Finding the right credentials
Hypothetically, if we ask ourselves in an honest and righteous manner, that whether we lied or deceived anyone ever? Then without a slightest doubt; our answer would be negative. Sadiq – a qualitative metaphor used for a person who never spoke a lie, and Amin – can be defined as a symbolic representation of a person who never breached anyone’s trust. While keeping in view the above hypothesis, is anyone among us including the civil and military establishments a real ‘Sadiq and Amin’? Then how and why we expect the honourable elected members of the senate, national assembly and provincial assemblies to exhibit such a unique or perhaps an extinct set of qualities?
Who is or let us put it more precisely was ‘Sadiq and Amin’? It is a historical fact that there was simply one person not only on the planet earth but in the entire universe who was the real ‘Sadiq and Amin’ and that individual was Holy Prophet Muhammad (P.B.U.H). Apart from the Holy Prophet, almost 1, 24,000 other Prophets, the four rightly guided Caliphs of Islam, the Ahl-e-Bait, the wives and the companions of the Holy Prophet on the basis of their character and moral fibre were also among those who were Sadiq and Amin. The Holy Prophet was a man of his word and never resorted to deception or manipulation and not even the slightest exaggeration. As a consequence, the ardent, stubborn and rigid people of Makkah were so impressed and influenced by the personality, character and conduct of Prophet Muhammad (P.B.U.H) that they begin to honour him by calling as Sadiq and Amin. The entire life of the Holy Prophet is a testament to itself that he never abused power and showed unprecedented and unparalleled humbleness even after becoming the strongest political and military force in all of Arab.
The rationale behind writing on this particular topic is neither to criticise the Honourable Courts nor to encourage the incumbent political party or the former Prime Minister Muhammad Nawaz Sharif. But the truth of the matter is that we need to realize the weakness and vulnerabilities prevailing in ourselves. How long can we remain sceptical that conspiracies are underway and are behind every major negative incident? We as a nation have to realise that in the context of morality, we are still lagging behind in relation to various nations in the world. The interpretation of the words or perhaps titles such as ‘Sadiq and Amin’ is very simple but applying these extinct qualities to people of this era is sheer thoughtlessness.
The people of Pakistan and the politicians in particular have to realise that such clauses were merely made a part of the constitution to uphold high moral grounds while preventing certain individuals to become part of the legislature. We know ourselves, what we do and what we have become habitual to do. There are certain things which have symbolic presence and are not suppose to be interpreted in literal meanings. The Articles 62 and 63 of the Constitution can be said as example. It is an established opinion of the political pundits and analysts in Pakistan that not only the honourable members of the National Assembly but every major office-bearer in civil and military establishments – is neither a Sadiq nor an Amin.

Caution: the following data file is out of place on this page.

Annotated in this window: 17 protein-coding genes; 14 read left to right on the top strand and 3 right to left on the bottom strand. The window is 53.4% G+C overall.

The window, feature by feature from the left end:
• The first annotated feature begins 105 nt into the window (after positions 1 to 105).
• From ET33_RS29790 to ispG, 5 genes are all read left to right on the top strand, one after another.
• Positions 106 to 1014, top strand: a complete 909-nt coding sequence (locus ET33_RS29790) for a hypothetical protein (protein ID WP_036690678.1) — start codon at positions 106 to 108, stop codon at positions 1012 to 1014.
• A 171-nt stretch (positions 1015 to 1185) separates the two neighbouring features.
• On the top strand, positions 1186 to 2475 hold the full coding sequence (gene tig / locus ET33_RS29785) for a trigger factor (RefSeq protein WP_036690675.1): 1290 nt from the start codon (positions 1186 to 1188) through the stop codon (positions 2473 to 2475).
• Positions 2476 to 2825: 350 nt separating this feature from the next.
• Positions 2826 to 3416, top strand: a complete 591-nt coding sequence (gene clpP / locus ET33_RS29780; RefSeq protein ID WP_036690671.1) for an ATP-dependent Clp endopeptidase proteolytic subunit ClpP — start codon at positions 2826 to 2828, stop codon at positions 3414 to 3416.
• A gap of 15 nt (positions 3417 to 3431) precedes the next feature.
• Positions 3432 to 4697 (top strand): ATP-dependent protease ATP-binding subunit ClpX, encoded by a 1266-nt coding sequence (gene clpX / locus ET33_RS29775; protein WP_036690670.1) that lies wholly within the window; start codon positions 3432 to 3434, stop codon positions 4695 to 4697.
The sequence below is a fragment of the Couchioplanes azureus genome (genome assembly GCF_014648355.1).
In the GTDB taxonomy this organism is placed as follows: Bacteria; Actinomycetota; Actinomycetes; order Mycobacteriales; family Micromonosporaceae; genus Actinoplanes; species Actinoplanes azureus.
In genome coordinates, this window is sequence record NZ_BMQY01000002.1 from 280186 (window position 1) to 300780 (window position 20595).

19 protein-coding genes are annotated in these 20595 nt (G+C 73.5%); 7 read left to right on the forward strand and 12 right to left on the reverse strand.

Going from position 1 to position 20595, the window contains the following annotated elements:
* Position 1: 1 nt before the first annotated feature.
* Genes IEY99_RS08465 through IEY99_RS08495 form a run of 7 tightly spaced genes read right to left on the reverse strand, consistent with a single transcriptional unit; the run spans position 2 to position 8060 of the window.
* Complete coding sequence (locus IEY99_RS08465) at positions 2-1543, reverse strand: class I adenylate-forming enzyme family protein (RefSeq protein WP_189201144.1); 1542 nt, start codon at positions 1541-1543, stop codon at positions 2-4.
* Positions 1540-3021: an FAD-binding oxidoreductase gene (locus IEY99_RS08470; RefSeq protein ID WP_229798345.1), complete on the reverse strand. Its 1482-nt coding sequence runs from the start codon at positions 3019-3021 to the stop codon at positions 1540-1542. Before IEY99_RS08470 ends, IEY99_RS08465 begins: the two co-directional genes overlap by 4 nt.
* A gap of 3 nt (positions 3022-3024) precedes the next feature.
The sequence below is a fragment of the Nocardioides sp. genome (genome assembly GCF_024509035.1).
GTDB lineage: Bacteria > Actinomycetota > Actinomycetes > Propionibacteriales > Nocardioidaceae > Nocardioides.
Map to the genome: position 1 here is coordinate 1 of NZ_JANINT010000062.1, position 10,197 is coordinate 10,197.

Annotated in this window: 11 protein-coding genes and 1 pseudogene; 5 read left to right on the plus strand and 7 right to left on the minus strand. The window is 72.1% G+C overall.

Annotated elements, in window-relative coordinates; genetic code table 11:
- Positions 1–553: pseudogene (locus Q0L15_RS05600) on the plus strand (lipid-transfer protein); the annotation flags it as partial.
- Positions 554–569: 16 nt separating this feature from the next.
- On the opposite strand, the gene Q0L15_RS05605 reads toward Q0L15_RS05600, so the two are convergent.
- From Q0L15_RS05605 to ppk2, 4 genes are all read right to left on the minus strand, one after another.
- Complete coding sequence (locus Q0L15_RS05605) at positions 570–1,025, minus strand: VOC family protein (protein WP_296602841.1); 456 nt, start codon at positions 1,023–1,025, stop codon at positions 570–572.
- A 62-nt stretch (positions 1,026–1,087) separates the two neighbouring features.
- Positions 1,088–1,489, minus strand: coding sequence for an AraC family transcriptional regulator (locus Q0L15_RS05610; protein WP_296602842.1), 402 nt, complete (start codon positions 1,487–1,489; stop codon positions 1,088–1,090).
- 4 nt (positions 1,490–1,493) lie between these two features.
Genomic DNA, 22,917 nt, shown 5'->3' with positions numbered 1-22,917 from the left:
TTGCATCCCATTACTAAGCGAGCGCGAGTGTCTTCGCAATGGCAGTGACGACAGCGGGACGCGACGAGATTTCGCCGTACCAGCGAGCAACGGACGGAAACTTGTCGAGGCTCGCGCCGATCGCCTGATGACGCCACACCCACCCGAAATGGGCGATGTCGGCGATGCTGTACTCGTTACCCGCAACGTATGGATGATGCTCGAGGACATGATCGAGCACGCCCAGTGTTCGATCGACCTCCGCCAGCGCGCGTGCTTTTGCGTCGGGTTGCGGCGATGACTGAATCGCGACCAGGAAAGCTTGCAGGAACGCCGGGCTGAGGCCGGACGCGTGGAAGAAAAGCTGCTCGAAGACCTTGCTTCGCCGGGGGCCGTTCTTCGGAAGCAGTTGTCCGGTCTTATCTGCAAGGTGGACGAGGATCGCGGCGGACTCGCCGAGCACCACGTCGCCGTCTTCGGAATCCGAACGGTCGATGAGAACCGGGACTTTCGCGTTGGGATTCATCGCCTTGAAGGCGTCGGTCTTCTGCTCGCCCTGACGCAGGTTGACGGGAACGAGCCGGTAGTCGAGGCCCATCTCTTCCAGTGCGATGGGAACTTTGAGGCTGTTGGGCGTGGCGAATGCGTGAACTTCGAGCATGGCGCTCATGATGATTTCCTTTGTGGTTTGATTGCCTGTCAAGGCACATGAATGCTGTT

The recent Gallup survey published its report on August 17, 2017 and reveals some astonishing facts. According to Gallup, 44pc of Pakistanis believe that they are ‘Sadiq and Amin’ while 18pc are not sure but amazingly 18pc believe that they are not ‘Sadiq and Amin’. It is quite unfortunate that even after being an independent state for almost 70 years, still we are weak and vulnerable when it comes to morality – without a doubt the lack of moral foundations in our behaviour, society, politics and daily life has severely backfired. The verdict by the Supreme Court of Pakistan disqualifying former PM Nawaz Sharif on the basis of him being no more a Sadiq and Amin will perhaps weaken the political culture and also it will have a spill over effect – probably it may go further disqualifying Imran Khan on the claims made by Ayesha Gulalai and Sita White. Any major verdict must reflect the national interest and the will of the people at large – otherwise such decisions are ultimately challenged by the defendant by taking the verdict in the ‘People’s Court’.